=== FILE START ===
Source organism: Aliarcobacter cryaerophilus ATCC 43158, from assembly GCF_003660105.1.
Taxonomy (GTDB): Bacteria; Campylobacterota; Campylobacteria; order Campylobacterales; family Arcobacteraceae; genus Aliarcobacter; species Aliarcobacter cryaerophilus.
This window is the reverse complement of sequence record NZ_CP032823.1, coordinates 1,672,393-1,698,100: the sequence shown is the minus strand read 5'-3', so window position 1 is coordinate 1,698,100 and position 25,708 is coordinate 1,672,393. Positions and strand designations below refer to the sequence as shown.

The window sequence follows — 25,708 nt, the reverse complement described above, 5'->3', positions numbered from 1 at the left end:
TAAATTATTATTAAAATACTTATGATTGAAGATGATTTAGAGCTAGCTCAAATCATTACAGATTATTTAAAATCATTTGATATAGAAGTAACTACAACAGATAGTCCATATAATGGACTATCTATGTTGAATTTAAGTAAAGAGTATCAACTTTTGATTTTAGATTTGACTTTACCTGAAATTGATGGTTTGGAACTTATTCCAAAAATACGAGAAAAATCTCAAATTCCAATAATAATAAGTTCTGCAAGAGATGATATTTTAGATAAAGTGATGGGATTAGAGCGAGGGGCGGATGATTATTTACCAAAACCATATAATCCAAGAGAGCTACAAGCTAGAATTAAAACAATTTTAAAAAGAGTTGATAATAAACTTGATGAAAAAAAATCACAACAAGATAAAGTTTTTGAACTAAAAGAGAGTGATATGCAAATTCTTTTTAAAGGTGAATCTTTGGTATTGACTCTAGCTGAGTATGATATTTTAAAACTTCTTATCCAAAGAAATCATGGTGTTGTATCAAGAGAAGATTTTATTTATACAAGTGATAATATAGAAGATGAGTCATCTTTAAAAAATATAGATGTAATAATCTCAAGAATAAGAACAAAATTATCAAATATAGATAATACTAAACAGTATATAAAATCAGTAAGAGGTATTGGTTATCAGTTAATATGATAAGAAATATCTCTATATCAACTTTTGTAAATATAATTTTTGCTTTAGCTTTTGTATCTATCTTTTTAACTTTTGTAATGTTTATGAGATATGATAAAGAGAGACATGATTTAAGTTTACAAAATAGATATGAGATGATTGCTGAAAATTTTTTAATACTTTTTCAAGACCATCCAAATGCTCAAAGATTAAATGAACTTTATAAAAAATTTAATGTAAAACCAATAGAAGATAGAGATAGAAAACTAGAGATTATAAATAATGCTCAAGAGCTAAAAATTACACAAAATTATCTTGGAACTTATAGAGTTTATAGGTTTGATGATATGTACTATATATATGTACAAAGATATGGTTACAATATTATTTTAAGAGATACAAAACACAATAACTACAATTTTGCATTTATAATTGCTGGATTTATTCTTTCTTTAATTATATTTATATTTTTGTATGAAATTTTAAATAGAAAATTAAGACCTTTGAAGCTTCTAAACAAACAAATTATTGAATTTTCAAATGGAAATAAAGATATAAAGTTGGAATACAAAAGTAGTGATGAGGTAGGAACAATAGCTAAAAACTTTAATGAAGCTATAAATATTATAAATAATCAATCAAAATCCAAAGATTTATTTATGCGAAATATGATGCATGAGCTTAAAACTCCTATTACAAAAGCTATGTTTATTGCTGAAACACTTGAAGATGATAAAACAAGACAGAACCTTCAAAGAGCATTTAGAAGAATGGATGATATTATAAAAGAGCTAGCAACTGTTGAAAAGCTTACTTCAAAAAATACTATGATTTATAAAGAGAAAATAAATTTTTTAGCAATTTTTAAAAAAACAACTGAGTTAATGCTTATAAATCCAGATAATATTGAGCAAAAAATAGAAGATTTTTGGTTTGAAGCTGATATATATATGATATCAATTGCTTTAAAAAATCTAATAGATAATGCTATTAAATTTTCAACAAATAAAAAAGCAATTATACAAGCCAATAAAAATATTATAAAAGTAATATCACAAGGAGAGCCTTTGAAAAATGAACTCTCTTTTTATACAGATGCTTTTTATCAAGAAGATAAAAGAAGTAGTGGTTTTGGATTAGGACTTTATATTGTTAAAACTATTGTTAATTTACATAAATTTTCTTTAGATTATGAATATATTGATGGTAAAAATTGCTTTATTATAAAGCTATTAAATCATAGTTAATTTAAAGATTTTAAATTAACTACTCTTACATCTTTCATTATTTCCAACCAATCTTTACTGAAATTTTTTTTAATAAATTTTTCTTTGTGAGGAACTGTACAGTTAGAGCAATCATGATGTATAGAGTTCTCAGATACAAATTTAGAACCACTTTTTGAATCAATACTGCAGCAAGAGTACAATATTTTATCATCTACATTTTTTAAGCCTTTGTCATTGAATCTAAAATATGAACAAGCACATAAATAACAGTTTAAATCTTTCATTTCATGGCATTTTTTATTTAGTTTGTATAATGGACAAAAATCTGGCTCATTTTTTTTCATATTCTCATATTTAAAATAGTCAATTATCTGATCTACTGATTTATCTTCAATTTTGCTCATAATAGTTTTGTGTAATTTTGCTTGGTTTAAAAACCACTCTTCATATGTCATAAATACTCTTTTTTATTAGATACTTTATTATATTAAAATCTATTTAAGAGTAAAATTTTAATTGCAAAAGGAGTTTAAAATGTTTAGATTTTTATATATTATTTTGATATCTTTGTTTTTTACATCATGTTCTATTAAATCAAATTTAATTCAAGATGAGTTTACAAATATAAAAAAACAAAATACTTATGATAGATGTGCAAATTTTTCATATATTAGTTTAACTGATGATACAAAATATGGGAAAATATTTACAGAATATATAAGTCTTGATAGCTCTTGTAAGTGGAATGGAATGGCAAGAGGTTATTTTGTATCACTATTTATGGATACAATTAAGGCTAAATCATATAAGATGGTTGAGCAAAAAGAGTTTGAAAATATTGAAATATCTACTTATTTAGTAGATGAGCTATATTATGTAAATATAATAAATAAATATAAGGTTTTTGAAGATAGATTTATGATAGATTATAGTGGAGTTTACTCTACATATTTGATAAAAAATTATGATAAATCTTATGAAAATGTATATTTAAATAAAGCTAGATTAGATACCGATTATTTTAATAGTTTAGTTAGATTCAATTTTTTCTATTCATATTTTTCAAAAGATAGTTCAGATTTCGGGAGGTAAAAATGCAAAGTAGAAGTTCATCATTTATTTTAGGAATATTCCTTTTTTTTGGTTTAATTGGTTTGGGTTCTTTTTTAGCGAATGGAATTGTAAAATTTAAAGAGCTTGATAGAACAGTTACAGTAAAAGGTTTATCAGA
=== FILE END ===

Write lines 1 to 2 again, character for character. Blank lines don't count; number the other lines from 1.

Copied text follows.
Source organism: Aliarcobacter cryaerophilus ATCC 43158, from assembly GCF_003660105.1.
Taxonomy (GTDB): Bacteria; Campylobacterota; Campylobacteria; order Campylobacterales; family Arcobacteraceae; genus Aliarcobacter; species Aliarcobacter cryaerophilus.